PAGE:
Hasierarako, ikus Bretton Woods, John Maynard Keynes eta gaurko mundu ekonomikoa
(1) DTM-ko jatorri intelektualak
Randall Wray-ren MMT’s Intellectual Origins1
R. Wray: MMT: A Doubly Retrospective Analysis2“…
(a) Hasieraren hasiera3
(b) Atzo goizean, 2011an4
(d) Mosler, berriz7
(e) Mat Forstater8 (eta Abba Lerner)
(f) Bretton Woods konferentzia (1996)9
(g) Dirua monopolio publikoa10
(h) Wynne Godley eta balantze sektorialak11
(i) Eurolandiako balantzeak12
(j) Boterea: desoreka erreala13
Eta ondorioz, Finantza Krisi Globala14.
(2) Soft Currency Economics
Warren Mosler-en Soft Currency Economics (January, 1994)
Pavlina Tcherneva: A Critical Review Of Soft Currency Economics (June, 1996)
(i) Oharra: “When he [ Molser] uses the word “government”, Mosler includes both the Central Bank and the Treasury, as agencies of the government.”
(ii) “Fiat money is a tax credit not backed by any tangible asset15”
“Taxes function to create demand for federal expenditures of fiat money, not to raise revenue per se.”
Gehigarria, Mosler-ek: My response to a post on an Italian Keynes blog16
“Note too that ‘Soft Currency Economics’ was a result of my first hand experience after 20 years in banking and monetary operations. I had never read Keynes, or even heard of Lerner, Knapp, or had any knowledge of any ‘post Keynesians’. So while it may be true that MMT can be derived from one school of thought or another, it didn’t happen that way.(…)”
(3) DTM-ko bilakaera
(z) Randall Wray-k:
“…if you look back to MMP #3017 you will see how I defined MMT as an integration of several approaches to monetary theory, including Chartalism, Endogenous Money, Monetary Theory of Production, Functional Finance, Sectoral Balances Approach, and Circuit Theory. Personally, I’d also add Minsky’s Financial Instability theory and probably a few other bells and whistles.”
Oharra lan bermeaz:
Randall Wray-ek: BIG (Basic Income Guarantee) ala JG (job guarantee)?18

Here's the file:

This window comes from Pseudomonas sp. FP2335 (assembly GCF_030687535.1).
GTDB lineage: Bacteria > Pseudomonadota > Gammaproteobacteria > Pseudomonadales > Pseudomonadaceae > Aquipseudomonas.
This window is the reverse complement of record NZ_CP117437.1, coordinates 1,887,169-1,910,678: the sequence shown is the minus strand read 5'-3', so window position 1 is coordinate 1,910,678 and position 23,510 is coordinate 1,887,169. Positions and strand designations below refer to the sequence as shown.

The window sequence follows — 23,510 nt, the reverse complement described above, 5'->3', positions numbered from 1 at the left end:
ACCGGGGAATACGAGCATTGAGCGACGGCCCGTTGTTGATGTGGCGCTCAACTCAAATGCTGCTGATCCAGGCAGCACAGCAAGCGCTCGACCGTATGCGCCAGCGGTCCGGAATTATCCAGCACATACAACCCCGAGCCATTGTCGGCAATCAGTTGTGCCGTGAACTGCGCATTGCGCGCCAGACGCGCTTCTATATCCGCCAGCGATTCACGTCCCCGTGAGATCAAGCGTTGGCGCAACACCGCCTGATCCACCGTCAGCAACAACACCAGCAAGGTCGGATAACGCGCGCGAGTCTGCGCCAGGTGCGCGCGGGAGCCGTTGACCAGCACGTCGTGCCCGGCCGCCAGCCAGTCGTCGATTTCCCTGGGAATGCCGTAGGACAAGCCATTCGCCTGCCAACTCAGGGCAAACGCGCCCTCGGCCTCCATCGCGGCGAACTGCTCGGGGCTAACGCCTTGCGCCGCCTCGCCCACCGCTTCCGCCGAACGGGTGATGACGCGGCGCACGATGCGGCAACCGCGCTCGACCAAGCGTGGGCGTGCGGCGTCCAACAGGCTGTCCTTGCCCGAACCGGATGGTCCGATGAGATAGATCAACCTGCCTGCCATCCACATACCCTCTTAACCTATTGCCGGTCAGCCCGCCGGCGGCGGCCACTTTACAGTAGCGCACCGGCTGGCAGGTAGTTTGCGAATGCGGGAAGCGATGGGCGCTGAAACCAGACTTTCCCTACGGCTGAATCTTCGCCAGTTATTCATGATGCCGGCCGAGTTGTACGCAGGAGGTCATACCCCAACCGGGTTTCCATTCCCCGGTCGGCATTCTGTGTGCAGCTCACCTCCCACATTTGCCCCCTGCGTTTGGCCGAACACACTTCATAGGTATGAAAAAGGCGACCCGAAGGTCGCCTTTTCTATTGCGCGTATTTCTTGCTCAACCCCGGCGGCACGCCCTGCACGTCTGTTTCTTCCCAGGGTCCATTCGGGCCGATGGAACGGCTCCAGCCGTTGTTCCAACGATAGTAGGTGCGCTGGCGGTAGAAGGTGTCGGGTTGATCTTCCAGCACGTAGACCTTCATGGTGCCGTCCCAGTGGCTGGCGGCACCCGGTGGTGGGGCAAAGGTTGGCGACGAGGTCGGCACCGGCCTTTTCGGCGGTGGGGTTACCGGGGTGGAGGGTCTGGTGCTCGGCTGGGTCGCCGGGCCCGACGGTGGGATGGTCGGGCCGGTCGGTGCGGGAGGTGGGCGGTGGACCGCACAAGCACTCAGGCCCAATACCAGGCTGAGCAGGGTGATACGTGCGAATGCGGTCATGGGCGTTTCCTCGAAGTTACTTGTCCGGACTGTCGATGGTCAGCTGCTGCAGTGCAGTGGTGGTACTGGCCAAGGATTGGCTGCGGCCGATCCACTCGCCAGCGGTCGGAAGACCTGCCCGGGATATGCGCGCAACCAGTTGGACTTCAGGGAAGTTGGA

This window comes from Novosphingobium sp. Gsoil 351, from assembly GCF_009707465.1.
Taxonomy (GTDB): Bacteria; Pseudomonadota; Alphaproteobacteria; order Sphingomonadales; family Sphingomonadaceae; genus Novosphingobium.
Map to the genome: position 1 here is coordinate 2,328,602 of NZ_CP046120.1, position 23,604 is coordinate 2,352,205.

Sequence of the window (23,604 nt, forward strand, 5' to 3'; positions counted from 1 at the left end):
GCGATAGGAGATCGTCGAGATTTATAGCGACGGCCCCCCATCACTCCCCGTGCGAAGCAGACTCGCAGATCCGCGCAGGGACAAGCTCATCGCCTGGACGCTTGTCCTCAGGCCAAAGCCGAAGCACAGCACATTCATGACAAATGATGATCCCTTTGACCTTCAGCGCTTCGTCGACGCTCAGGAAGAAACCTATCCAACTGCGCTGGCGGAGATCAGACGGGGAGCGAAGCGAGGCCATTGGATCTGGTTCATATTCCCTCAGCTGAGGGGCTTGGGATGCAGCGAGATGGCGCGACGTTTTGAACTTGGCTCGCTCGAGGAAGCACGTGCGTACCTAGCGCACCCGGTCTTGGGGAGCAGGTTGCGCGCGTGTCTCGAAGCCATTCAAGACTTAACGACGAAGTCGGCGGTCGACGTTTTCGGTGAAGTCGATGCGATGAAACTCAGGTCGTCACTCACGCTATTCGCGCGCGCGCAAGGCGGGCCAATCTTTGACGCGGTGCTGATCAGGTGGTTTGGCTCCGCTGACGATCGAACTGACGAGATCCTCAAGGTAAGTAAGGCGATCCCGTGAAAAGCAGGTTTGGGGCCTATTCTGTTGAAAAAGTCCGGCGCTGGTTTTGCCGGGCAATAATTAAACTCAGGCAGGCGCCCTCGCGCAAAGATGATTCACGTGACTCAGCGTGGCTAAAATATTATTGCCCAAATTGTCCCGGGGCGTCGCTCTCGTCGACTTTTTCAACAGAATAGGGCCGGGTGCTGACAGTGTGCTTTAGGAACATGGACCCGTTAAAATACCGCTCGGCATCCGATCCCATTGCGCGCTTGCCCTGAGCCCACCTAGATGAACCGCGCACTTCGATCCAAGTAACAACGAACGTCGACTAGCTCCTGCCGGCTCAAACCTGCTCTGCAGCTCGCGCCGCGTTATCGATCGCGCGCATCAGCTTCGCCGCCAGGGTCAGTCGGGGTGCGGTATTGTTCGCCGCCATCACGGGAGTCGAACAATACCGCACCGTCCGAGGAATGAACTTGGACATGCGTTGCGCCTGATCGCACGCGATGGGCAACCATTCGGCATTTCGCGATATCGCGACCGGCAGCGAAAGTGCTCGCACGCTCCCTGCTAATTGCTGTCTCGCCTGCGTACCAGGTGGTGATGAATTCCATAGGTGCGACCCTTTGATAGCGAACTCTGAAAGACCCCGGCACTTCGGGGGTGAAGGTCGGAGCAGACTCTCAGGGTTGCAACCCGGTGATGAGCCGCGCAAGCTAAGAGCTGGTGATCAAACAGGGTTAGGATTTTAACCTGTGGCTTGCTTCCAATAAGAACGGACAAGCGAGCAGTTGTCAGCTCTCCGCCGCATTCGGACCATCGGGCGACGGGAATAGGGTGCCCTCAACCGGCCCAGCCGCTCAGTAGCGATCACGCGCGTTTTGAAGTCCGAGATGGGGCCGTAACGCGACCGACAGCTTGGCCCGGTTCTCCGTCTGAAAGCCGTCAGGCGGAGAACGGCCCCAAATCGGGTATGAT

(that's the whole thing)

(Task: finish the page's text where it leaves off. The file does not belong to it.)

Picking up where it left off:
Bill Mitchell: “The reality is that the JG is a central aspect of MMT because it is much more than a job creation program. It is an essential aspect of the MMT framework for full employment and price stability.”
Pavlina Tcherneva: “The JG is not just an afterthought to MMT but a crucial component that has so far offered the most coherent counter-cyclical economic stabilizing mechanism.”
A FRAMEWORK FOR ECONOMIC ANALYSIS
An Invitational Conference
Bretton Woods, New Hampshire
June 12-15, 1996
The purpose of this conference is to bring together a selected
group of portfolio managers, analysts, researchers
traders, and academics who have a common understanding
of monetary operations.
The objective of this conference is to achieve agreement on the use
of a common conceptual framework for undertaking
contemporary macroeconomic analysis.
Portfolio managers in attendance are responsible for well over
$50 billion19 in assets. The economists and analysts from the
international dealer community represent some of the world’s
largest and most sophisticated fixed income trading and sales
We believe that this group has the potential to establish an international
standard for the presentation and analysis of economic data.
(x) Soft Currency Economics II
Oct 26, 2012
1 Ikus https://www.youtube.com/watch?v=_I41sfhYvi0&feature=youtu.be. (Ikus hasiera)
3 Ingelesez: “Warren Mosler, Bill Mitchell, and I used to meet up just about every year to count the number of people in the world who understood what we were talking about. I remember just a few years ago at Vail, Colorado, we finally got beyond the fingers on two hands.”
4 Ingelesez: “Now try googling MMT—millions of hits and what is more surprising is that there are blog sites all over the web devoted to MMT, run by people I’ve never heard of. That is a good thing, of course, even if they do not always get things exactly right.”
5 Ingelesez: “And then there was this strange profane guy named Bill Mitchell who swore like a drunken sailor.”
6 Ingelesez: “And one other guy stood out —a hedge fund manager named Warren Mosler who was continually pushing two things. First there was something he called soft currency economics. It sounded to me like good old Keynesian economics from the Treatise on Money, which followed Knapp’s state theory of money.”
And then there was the job guarantee, which I immediately recognized as Minsky’s employer of last resort. I can’t remember what Warren called it but Bill called it BSE, buffer stock employment.”